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Should You Rent or Buy A New Home?

a small house toy sitting next to a real house key

You know the saying: Home is where the heart is. But does that mean you should rent or buy a home?

For many people, the idea of home reflects a truth. Home is where we feel comfortable, safe and in control. It’s where we live — perhaps with family, friends or pets. It’s where we rest our heads at night. And it’s where we spend the majority of our time.

Our homes are important to us. So, when it comes time to decide where to live, you want to make sure you get it right. You’ve probably asked yourself: Should I rent or buy a house?

It’s more than just a matter of comfort or independence. Renting vs. buying is a decision that needs to be made with careful consideration of your current finances and life situation, along with anticipation of your future.

When deciding whether to rent or buy a house, keep this information in mind.

Buying a home

If you’re at a certain stage of life, and you’re planning to stay in the same place for the long term, it might be time to consider buying a home. CNBC and others cite the “five-year” rule — don’t consider buying unless you plan to live there for at least five years. However, there’s one important area that also needs to be addressed: your finances.

Ask yourself whether you are financially stable enough for homeownership. Not only is it about applying for a loan, taking on monthly mortgage payments, and covering renovation or repair costs — it’s also making sure you have no major debts and have money set aside for emergencies in a “peace of mind” fund.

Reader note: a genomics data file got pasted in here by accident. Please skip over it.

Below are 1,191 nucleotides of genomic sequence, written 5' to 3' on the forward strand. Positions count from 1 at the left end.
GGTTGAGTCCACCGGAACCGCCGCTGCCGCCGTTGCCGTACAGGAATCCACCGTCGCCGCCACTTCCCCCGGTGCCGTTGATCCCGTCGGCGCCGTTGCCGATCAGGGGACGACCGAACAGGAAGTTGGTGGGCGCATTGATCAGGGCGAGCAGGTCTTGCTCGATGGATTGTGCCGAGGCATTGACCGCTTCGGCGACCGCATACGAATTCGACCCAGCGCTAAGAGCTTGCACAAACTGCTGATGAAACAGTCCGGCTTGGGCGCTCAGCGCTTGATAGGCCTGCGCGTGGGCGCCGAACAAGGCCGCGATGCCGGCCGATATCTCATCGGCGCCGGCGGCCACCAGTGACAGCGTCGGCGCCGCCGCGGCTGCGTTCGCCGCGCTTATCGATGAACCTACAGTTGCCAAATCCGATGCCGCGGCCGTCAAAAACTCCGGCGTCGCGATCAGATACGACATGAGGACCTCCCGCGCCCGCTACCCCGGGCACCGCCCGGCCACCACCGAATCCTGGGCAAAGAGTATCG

Even if finances aren’t a problem, be sure to weigh the advantages and disadvantages of owning a home before you make your decision.

Advantages of buying a home

It may build equity and credit: Building equity is one of the best advantages of buying a home. Equity is an asset which you can build by increasing your home's value and decreasing debt. Similarly, paying your mortgage consistently can help improve your credit score in the long run.

Tax implications: To encourage homeownership, the IRS provides several tax breaks for owning a home. Home mortgage interest and property taxes are tax deductible in most cases. There are limits on the deduction, however, so be sure to consult with your tax advisor.

Freedom to renovate: Your house, your rules. As the homeowner, you’re free to renovate and remodel to your heart’s desire — as long as you can afford it.

Disadvantages of buying

Required level of financial stability: Buying a home comes with plenty of expenses beyond the mortgage. Deposits, home inspections and closing costs are just a few of the hidden costs of buying a home.

More responsibility: If you’ve rented before, you may remember the days of calling the landlord when the dishwasher stopped working. Or when a lawn-care service came to cut the grass every week. But now, you’re the landlord, and the lawn-care service, and everything in between. Don’t forget: You’re now the one who’s responsible for paying these expenses!